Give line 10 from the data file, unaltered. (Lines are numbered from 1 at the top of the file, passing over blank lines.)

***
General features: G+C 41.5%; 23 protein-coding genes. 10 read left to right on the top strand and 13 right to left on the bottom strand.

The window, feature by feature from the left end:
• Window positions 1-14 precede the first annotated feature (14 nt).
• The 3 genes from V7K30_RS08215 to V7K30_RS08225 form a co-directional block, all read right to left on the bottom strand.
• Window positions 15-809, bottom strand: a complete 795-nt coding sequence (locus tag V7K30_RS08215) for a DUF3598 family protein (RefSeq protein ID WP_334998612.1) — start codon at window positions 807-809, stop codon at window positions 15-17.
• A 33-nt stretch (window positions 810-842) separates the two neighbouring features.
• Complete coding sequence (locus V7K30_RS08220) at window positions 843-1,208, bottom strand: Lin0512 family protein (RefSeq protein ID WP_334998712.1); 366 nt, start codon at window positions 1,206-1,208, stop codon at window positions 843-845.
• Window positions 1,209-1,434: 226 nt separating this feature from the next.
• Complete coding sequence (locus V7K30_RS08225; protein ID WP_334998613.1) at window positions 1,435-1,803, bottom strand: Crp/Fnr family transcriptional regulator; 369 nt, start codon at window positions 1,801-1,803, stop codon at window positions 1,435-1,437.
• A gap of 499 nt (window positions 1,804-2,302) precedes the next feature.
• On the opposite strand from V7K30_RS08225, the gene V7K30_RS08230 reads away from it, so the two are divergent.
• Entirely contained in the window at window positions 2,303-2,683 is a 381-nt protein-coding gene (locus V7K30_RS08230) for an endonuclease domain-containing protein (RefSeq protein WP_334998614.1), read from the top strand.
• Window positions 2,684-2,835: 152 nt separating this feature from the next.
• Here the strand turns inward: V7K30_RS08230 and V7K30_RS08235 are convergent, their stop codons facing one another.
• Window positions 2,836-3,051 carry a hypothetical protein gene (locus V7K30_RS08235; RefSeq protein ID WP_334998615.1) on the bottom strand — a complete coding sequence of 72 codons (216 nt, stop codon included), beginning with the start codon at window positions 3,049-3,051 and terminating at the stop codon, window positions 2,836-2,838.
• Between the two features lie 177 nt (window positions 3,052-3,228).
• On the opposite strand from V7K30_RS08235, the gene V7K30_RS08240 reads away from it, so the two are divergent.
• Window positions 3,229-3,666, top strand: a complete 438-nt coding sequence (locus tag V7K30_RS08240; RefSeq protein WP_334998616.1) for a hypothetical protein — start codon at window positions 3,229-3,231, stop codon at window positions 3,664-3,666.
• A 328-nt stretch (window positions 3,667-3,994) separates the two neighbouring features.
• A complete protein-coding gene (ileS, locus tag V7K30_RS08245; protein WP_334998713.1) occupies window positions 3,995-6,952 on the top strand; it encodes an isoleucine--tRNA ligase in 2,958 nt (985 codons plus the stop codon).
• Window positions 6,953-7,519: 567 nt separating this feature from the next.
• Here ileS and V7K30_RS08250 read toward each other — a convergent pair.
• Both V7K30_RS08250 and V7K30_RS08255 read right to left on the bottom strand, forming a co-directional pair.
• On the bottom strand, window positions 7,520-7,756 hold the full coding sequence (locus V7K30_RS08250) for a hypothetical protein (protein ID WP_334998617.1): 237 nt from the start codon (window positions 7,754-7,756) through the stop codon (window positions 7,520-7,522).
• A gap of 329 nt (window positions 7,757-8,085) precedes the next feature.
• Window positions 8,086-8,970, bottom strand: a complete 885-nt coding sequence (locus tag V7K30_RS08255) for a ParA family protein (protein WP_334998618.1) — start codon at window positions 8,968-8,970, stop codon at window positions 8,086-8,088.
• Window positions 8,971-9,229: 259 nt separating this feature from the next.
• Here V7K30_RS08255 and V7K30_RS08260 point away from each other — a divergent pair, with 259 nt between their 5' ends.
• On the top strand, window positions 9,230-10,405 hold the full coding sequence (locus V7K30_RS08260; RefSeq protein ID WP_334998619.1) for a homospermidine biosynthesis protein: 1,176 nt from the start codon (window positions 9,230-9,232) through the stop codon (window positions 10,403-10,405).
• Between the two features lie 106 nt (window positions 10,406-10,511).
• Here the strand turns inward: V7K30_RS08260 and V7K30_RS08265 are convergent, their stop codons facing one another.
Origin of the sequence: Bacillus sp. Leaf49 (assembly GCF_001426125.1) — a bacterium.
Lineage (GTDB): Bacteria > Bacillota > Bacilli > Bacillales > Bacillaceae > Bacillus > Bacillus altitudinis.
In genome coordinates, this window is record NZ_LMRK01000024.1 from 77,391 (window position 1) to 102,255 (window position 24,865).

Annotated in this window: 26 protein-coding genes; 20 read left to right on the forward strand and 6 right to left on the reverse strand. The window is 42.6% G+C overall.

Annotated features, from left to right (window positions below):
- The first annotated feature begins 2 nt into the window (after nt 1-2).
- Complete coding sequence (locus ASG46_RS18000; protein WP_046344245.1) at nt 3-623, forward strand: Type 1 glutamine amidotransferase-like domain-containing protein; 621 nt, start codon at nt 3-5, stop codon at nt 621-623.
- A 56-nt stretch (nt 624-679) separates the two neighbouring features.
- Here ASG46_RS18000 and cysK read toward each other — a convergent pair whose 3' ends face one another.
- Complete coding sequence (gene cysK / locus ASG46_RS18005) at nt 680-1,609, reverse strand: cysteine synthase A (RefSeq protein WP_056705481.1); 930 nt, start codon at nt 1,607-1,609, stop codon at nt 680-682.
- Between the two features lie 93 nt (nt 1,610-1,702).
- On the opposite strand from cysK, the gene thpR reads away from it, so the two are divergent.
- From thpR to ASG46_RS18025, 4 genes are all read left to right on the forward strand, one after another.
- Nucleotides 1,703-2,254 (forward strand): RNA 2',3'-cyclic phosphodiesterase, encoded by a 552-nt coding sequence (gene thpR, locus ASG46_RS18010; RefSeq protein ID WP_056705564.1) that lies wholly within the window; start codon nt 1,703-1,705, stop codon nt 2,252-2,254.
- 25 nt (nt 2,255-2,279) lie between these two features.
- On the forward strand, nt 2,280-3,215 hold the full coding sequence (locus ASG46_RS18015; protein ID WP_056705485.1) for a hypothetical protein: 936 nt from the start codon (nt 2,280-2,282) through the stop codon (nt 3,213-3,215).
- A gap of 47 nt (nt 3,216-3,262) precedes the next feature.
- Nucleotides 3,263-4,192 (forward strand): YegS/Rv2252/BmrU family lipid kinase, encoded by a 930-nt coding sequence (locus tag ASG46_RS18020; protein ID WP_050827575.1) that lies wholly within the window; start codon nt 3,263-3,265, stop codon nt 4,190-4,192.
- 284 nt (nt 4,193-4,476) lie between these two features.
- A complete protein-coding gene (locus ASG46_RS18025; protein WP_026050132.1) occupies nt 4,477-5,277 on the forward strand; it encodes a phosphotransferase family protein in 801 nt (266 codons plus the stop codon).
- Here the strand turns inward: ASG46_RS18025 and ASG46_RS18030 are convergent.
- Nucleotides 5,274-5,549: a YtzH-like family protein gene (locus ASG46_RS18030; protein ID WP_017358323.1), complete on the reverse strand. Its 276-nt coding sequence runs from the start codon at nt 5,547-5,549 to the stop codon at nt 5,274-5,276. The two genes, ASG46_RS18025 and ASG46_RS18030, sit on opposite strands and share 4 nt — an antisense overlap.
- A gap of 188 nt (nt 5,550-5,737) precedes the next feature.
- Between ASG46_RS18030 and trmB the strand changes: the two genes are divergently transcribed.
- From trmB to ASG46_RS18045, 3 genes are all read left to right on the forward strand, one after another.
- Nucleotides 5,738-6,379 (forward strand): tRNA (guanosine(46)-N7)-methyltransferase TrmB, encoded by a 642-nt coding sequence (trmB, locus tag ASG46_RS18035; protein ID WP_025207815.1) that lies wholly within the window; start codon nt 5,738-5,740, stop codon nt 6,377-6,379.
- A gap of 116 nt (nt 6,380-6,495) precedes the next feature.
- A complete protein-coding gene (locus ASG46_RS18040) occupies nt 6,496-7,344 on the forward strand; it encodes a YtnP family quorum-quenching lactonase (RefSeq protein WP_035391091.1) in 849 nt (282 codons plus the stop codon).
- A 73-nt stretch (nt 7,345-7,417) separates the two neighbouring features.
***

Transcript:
• A gap of 499 nt (window positions 1,804-2,302) precedes the next feature.